The best way to compensate for iodine deficiency in the body The best way to compensate for iodine deficiency in the body

The best way to compensate for iodine deficiency in the body

The best way to compensate for iodine deficiency in the body

Dr. Maria Kalushina, an endocrinologist, announced that the best way to compensate for iodine deficiency in the body is to use iodized salt, and eat seaweed, persimmons (persimmons), and feijoas.

In an interview with NEWS.ru, the doctor indicated that the best way to compensate for iodine deficiency is to add iodized salt to food. In addition, you can eat foods, seaweed, persimmons, and feijoas that are rich in iodine. But many do not prefer these materials or are difficult to obtain. Therefore, iodized salt remains the best source to compensate for iodine deficiency in the body.

The doctor confirms that it is possible to obtain a small amount of iodine in addition to the medications prescribed by doctors in cases where the body's need for this element increases sharply. Especially during pregnancy.



How can men reduce their chances of developing prostate cancer?

A recent study found that men could cut their chances of developing prostate cancer by more than a third by running, cycling or swimming more.
It was found that those who increased their annual cardiorespiratory fitness by at least 3% had a 35% lower risk of developing the disease.

The researchers analyzed data on physical activity levels, height and body mass index (BMI) for 57,652 men, along with information on lifestyle and perceived health and the results of at least two cardiorespiratory fitness tests.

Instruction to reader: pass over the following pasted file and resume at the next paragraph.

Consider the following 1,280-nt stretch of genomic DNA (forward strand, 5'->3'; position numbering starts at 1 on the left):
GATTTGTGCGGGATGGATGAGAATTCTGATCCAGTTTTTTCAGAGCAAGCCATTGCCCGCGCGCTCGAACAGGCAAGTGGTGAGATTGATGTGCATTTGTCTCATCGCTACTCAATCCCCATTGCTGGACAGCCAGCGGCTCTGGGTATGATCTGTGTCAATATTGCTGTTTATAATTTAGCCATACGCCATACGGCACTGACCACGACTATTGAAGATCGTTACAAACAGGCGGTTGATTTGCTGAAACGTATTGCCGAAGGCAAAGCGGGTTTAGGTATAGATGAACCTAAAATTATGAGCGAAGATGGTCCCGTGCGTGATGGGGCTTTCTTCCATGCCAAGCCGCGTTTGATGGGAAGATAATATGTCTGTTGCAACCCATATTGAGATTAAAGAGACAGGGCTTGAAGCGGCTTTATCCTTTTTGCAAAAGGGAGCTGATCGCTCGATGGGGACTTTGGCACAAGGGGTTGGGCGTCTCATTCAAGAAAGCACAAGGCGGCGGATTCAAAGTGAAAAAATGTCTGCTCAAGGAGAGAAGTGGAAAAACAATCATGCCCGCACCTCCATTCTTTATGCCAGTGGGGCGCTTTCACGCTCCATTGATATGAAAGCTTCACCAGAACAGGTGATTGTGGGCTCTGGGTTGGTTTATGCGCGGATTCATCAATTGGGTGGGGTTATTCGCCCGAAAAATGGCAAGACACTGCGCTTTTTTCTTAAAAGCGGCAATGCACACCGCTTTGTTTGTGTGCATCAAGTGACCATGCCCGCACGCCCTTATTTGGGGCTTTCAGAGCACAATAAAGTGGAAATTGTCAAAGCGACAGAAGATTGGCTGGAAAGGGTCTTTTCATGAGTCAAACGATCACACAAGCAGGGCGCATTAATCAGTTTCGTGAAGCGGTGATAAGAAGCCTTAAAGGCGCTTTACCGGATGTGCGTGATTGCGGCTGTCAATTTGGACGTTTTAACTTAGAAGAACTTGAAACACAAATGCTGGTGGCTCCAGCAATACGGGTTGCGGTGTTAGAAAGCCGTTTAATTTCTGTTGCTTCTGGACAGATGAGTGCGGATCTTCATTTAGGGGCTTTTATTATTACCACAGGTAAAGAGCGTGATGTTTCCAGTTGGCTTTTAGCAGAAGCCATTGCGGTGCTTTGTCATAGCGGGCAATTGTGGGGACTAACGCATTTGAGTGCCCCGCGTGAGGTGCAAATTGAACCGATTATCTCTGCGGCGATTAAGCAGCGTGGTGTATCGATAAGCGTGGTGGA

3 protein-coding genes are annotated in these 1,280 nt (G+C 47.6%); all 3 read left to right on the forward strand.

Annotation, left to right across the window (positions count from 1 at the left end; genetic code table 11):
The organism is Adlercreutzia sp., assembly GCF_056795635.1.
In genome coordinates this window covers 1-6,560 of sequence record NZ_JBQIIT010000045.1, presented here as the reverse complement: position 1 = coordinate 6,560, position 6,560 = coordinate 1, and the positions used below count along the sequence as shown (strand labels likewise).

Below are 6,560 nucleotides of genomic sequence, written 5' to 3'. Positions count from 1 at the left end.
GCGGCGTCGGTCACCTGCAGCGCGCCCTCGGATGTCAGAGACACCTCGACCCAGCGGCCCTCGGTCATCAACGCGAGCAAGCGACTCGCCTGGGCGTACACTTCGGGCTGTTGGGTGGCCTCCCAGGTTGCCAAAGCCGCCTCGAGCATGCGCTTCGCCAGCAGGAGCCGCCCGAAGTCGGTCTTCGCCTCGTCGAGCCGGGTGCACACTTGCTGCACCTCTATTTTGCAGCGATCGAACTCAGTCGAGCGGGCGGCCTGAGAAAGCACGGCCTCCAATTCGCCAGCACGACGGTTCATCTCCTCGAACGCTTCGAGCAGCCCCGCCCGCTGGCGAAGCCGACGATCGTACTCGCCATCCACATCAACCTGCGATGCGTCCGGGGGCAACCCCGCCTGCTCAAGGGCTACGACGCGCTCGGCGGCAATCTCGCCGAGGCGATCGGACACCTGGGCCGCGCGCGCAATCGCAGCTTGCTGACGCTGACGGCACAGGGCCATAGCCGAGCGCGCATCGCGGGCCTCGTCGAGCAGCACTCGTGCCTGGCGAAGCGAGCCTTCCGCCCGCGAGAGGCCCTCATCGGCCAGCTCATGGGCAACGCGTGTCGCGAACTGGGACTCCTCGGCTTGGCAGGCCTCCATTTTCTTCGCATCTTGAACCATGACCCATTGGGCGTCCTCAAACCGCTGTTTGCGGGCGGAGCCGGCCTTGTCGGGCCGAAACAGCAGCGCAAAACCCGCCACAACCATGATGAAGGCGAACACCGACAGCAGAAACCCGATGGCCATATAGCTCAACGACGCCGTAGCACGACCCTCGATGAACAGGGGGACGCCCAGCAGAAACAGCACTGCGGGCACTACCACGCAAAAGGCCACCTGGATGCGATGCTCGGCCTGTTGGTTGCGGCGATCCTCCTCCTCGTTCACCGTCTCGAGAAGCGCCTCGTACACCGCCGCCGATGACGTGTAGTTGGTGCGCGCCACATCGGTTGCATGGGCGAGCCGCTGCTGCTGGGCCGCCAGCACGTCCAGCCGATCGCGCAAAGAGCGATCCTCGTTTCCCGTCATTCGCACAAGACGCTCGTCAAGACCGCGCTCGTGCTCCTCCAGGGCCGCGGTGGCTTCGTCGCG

Annual cardiorespiratory fitness measurements were expressed as the amount of oxygen the body used during maximum exercise, and divided into groups according to whether this increased by more than 3%, decreased by more than 3%, or remained stable each year.


During an average follow-up period of seven years, the researchers found that 592 men were diagnosed with prostate cancer, and 46 of them died from the disease.

Those whose physical fitness improved by 3% per year were 35% less likely to develop cancer than those whose physical fitness decreased, according to results published in the British Medical Journal.

Increased cardiorespiratory fitness was associated with a 2% lower risk of prostate cancer, but not death, after controlling for potential influencing factors, including age, education level, year of testing, weight and smoking status.

Researchers from the Swedish College of Sport and Health Sciences said the findings “highlight the important role of supporting the general public to increase CRF (cardiorespiratory fitness).

Simon Greveson, assistant director of research at Prostate Cancer UK, said: “This is interesting research that adds to previous studies showing potential links between exercise and a reduced risk of prostate cancer.”

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